View Full Version : wrestling specific workouts

10-21-2006, 09:53 AM
my first post on the forum...
i am currently doing
seated rows
cable rows
lateral raises
pulldown behind head
turning squats (w/ plate on chest)
and a couple that the trainer told me to do but dont have a name just wrestling specific.

anyother wrestling work outs workouts that you can think of that i have not included?

10-21-2006, 03:25 PM
What are your goals? Gain muscle, get in shape, or just get stronger? Your workout will be vastly different depending on what your goals are. Also I don't see any grip workouts. You might want to look into that.

If you're goal is to get in shape: Look into www.crossfit.com and try some of their circuits. Or just wrestle; the best way to get into wrestling shape is to wrestle. Stay away from long, slow cardio. A match is only 6 minutes, or 8 if you go into overtime. Why would you want to run for 20-30? Do something explosive and intense for under 10 minutes.

If it is to gain muscle: Do heavy, large compound movements. Do nothing that isolates a body part - never in wrestling are you only using one muscle at a time. Do excercises that work as many body parts at one time as possible (squats, deadlifts, overhead presses, barbell rows).

If it is to gain strength: There are two schools of thought on this. The first is to do movements that are similiar (but do not mimic) what you would do in wrestling. Do them heavy, intense, and with low reps. Squats, rows, deadlifts, and pull-ups are a few examples. Also mix in lifting awkward objects, such as sandbags, barrels, heavy beams, etc, and lift them in a manner that it uses your whole body (e.g. powercleans). The other school of thought is olympic weightlifting. Olympic weightlifting trains your body to work explosive and as a unit under extreme stresses, just like wrestling. Notice, however, that in a match you would never do anything resembling a clean & jerk, or a snatch. Thats not the point; the point is that the clean & jerk or the snatch build fast twitch muscle fibers and teach your body to quickly explode and accelerate. Athletes have seen a lot of success in all ranges of sports using olympic lifts even though the movements don't resemble anything you would do in real life.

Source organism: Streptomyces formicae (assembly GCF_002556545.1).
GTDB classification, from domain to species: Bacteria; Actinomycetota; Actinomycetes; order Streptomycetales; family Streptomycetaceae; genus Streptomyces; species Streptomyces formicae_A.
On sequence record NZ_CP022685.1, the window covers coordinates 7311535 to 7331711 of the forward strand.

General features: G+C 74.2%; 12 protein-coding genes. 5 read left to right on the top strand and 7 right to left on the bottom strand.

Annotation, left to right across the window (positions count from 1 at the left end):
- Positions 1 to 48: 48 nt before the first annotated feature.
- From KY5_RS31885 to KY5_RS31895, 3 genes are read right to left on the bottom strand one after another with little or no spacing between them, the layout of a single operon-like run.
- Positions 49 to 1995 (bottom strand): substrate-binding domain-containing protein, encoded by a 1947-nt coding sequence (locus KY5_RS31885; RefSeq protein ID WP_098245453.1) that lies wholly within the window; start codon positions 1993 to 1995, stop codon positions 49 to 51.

The kicker is that it takes awhile to learn good form for olympic lifts, and that it might be awhile before you start seeing serious benefits. I believe in the long run olympic weightlifting is better than powerlifting/strongman lifts, especially for wrestling, but I doubt you have enough time to learn the form. Instead, lift heavy and with intensity, and find some sandbags! If you can bring a 170 pound sandbag to your shoulder you won't have much trouble lifting your opponent. Finally, stay away from bodybuilding movements, and find some good grip work.

10-21-2006, 05:00 PM
thanks for the response i can see and relate with every thing your talking about and im going to impliment some of the stuff in my next w/o

10-27-2006, 11:08 AM
I wrestled for years (one match away from placing at states in wrestling rich Ohio)

I always found that while strength helps, it dwindles in a match. Do a lot of intense cardio/weight training workouts that incorporate both. I used to get ankle weights, and go on hard two mile runs while making punching motions with arms, while wearing ankle weights on them. I found that even when I busted my ass, I couldnt complete that distance in less than 12 or 13 minutes with the weights on, longer than any match, and its great for muscle endurance in your upper body. You look semi ******ed, but that was my marquee workout. You will notice you don't gas in the third or OT if you do this regularly in the off season.

10-27-2006, 02:31 PM
Or just wrestle; the best way to get into wrestling shape is to wrestle.


You're only going to make any significant gains from Mar-Sept, generally speaking.

10-30-2006, 08:00 AM
Another thing is that, unless you are bumping up a couple of weight classes , you don't want to put too much bulk on, it's better to develop lean muscle so as not to make your cut harder.